Governor LePage’s proclamation of July 31 as “Milton Friedman Day” probably needs some explanation. Although more Mainers celebrated Whoopie Pie Day on June 26 than will ever celebrate July 31, there is a good deal more substance to the latter date.
The governor had a special purpose in inviting us to observe the hundredth anniversary of the economist’s birthday. It was Professor Friedman who first gave an impetus to the idea of school choice in a 1955 article entitled “The Role of Government in Education.” To quote the press release from the governor’s office: “Maine’s educational goals align with Friedman’s vision: all children should have the right to the highest-quality schools possible. Research suggests that providing children with multiple schooling options improves academic performance.”
Many people who support school choice as long as parents choose standardized public education dislike Milton Friedman. Some appear to hate him as an enemy of the status quo they love and as enemy of their hopes, ambitions and salaries. Leaving that aside, there is more to be said about the man and his work than his advocacy of school choice.
Our governor has not simply cherry-picked an economist who supports his belief in school choice. In 2010, when I asked the GOP primary candidates to cite the economist who had the most influence on their thinking, Paul named Friedman. When Ann LePage gave me a tour of her husband’s large accumulation of volumes, Friedman’s books were among them.
I am just now reading a book by another Nobel Prize winner, Paul Krugman. On page 116 of Prof. Krugman’s “The Conscience of a Liberal,” you will read that Friedman’s “work on consumer behavior, monetary forces and inflation is accepted and honored by the vast majority of economists, whatever their political persuasion. He would have won the Memorial Nobel Prize in economics whatever his politics.”
This information may serve to correct any notion that Milton Friedman is some marginal ideological crank that Governor LePage happened to stumble across in pursuit of a political goal.
When he was a young man, Friedman was to the left of Paul Krugman. The economist, prolific author, and columnist Thomas Sowell explains his conversion in a recent column:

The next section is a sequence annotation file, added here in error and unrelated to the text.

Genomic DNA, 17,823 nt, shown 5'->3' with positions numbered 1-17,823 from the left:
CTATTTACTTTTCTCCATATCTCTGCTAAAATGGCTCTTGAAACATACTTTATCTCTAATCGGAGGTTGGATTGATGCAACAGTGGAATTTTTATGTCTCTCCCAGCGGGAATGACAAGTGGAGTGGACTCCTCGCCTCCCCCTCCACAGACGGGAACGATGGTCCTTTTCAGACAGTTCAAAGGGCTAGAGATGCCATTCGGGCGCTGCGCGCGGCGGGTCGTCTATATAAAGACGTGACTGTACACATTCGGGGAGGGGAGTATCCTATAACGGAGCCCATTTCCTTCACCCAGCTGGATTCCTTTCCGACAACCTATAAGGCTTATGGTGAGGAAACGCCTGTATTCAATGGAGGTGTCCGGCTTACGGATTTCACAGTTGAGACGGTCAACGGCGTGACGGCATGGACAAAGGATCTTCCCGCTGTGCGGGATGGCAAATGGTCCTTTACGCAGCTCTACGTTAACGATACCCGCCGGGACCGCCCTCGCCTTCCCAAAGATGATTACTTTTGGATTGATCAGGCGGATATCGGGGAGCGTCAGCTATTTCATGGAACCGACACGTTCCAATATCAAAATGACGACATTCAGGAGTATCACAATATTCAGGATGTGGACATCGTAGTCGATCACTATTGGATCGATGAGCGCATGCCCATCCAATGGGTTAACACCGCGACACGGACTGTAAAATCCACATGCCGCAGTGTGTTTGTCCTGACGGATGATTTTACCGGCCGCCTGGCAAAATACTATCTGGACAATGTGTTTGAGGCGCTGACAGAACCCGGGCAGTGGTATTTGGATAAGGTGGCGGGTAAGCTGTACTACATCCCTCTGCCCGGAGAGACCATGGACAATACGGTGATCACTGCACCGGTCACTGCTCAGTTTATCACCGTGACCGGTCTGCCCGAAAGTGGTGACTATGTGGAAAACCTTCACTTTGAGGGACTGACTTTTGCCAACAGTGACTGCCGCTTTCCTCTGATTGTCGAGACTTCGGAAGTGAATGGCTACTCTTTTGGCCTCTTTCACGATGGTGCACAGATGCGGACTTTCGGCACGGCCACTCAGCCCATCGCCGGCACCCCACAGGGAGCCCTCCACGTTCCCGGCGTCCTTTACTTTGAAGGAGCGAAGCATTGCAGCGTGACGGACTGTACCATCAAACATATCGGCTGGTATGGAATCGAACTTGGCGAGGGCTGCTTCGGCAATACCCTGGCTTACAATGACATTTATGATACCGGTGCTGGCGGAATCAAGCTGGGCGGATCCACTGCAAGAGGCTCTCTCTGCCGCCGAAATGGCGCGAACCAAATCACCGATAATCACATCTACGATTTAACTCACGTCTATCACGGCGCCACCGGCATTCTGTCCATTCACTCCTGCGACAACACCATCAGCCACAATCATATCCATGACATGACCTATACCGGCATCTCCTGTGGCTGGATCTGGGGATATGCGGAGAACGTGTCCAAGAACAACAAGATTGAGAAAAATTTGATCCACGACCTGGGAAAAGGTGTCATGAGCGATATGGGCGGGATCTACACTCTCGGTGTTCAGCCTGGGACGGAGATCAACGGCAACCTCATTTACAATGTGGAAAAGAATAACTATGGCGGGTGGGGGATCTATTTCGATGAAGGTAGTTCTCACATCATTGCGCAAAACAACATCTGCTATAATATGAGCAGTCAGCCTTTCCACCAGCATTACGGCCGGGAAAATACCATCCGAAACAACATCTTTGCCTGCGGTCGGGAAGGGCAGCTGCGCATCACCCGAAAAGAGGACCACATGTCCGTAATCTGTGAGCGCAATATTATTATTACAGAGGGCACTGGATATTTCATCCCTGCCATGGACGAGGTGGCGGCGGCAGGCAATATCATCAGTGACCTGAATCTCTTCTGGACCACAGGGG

“No one converted Milton Friedman, either in economics or in his views on social policy. His own research, analysis and experience converted him. As a professor, he did not attempt to convert students to his political views. I made no secret of the fact that I was a Marxist when I was a student in Professor Friedman’s course, but he made no effort to change my views. He once said that anybody who was easily converted was not worth converting. I was still a Marxist after taking Professor Friedman’s class. Working as an economist in the government converted me.”
Prof. Krugman gives his fellow Nobelist no credit for reasoning his way to views that contradict those of Paul Krugman. His believes that Friedman became corrupted by conservative “ideology.” Although Friedman is much admired by self-described conservatives he, like the great “Austrian” economist Friedrich Hayek, was a liberal in the traditional meaning of the word.
Friedman believed in the liberty of the individual, as free from government control and direction as social order allows. For example, he believed that the War on Drugs was a failed policy desperately in need of correction. Some conservatives have come around to that point of view on pragmatic grounds, but it is not the prevailing conservative view.
The governor’s proclamation mentions that “Friedman’s ideas have also helped lead to positive education reform in countries such as Chile and Sweden.” Mr. Odd Eiken, Sweden’s State Secretary of Schools, 1991-94, helped develop the nation’s voucher reform. He tells us, “I often get comments from American friends: ‘You’re supposed to be the socialists, not us,’ they say and ask, ‘How is it that Sweden, with its egalitarian tradition, has one of the most radical systems for market-driven choice in the world?’ Maybe that is the answer. With our egalitarian tradition, we can’t accept that the right to choose the best school for your child should be reserved just for those who have the means to pay for it.”
When the Swedish version was introduced in 1993, it was as controversial as it now is in Maine. But 19 years later it appears to have become the consensus. Even Sweden’s Social Democratic Party now supports it.
A voucher system is not a panacea. There is no single solution to the failings of our educational system, and Governor LePage has more on his educational reform agenda than this. But it would be nice if we could agree to conduct a serious empirical examination of the voucher proposal.
We will not, and the title of one of Milton Friedman’s books helps to explain why: “The Tyranny of the Status Quo.”
Professor John Frary of Farmington is a former U.S. Congress candidate and retired history professor, a Board Member of Maine Taxpayers United and an associate editor of the International Military Encyclopedia. He can be reached at: firstname.lastname@example.org.